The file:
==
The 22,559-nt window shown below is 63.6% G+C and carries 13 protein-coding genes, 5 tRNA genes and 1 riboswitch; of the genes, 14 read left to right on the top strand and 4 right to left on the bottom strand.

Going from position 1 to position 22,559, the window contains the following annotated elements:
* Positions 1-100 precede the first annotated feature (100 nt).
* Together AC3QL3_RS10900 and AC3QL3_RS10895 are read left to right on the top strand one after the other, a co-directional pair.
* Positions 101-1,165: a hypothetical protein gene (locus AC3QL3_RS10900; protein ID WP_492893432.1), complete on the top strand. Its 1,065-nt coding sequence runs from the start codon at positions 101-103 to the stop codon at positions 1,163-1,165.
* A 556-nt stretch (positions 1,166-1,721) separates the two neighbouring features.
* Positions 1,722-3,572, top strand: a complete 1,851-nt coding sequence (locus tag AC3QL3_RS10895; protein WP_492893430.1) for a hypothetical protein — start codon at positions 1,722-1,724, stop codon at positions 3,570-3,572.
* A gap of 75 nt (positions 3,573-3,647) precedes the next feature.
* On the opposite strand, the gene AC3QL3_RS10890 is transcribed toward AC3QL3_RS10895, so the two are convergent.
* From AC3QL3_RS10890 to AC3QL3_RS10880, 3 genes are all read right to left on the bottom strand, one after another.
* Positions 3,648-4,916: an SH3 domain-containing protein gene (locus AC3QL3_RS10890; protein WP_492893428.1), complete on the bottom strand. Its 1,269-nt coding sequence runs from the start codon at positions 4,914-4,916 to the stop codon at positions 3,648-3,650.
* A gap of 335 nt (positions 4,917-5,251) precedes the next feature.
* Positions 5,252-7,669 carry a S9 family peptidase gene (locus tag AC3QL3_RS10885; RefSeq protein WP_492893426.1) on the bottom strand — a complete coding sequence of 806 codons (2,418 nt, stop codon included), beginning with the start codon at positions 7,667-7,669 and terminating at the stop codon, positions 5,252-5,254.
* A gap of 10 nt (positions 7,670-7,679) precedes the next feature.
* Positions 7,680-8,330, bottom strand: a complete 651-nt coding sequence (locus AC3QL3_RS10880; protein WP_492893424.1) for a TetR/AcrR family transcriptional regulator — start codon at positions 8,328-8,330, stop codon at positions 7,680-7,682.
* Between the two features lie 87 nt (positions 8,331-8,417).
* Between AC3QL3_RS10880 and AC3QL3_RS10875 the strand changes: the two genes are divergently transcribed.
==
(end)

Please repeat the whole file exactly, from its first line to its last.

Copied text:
The 22,559-nt window shown below is 63.6% G+C and carries 13 protein-coding genes, 5 tRNA genes and 1 riboswitch; of the genes, 14 read left to right on the top strand and 4 right to left on the bottom strand.

Going from position 1 to position 22,559, the window contains the following annotated elements:
* Positions 1-100 precede the first annotated feature (100 nt).
* Together AC3QL3_RS10900 and AC3QL3_RS10895 are read left to right on the top strand one after the other, a co-directional pair.
* Positions 101-1,165: a hypothetical protein gene (locus AC3QL3_RS10900; protein ID WP_492893432.1), complete on the top strand. Its 1,065-nt coding sequence runs from the start codon at positions 101-103 to the stop codon at positions 1,163-1,165.
* A 556-nt stretch (positions 1,166-1,721) separates the two neighbouring features.
* Positions 1,722-3,572, top strand: a complete 1,851-nt coding sequence (locus tag AC3QL3_RS10895; protein WP_492893430.1) for a hypothetical protein — start codon at positions 1,722-1,724, stop codon at positions 3,570-3,572.
* A gap of 75 nt (positions 3,573-3,647) precedes the next feature.
* On the opposite strand, the gene AC3QL3_RS10890 is transcribed toward AC3QL3_RS10895, so the two are convergent.
* From AC3QL3_RS10890 to AC3QL3_RS10880, 3 genes are all read right to left on the bottom strand, one after another.
* Positions 3,648-4,916: an SH3 domain-containing protein gene (locus AC3QL3_RS10890; protein WP_492893428.1), complete on the bottom strand. Its 1,269-nt coding sequence runs from the start codon at positions 4,914-4,916 to the stop codon at positions 3,648-3,650.
* A gap of 335 nt (positions 4,917-5,251) precedes the next feature.
* Positions 5,252-7,669 carry a S9 family peptidase gene (locus tag AC3QL3_RS10885; RefSeq protein WP_492893426.1) on the bottom strand — a complete coding sequence of 806 codons (2,418 nt, stop codon included), beginning with the start codon at positions 7,667-7,669 and terminating at the stop codon, positions 5,252-5,254.
* A gap of 10 nt (positions 7,670-7,679) precedes the next feature.
* Positions 7,680-8,330, bottom strand: a complete 651-nt coding sequence (locus AC3QL3_RS10880; protein WP_492893424.1) for a TetR/AcrR family transcriptional regulator — start codon at positions 8,328-8,330, stop codon at positions 7,680-7,682.
* Between the two features lie 87 nt (positions 8,331-8,417).
* Between AC3QL3_RS10880 and AC3QL3_RS10875 the strand changes: the two genes are divergently transcribed.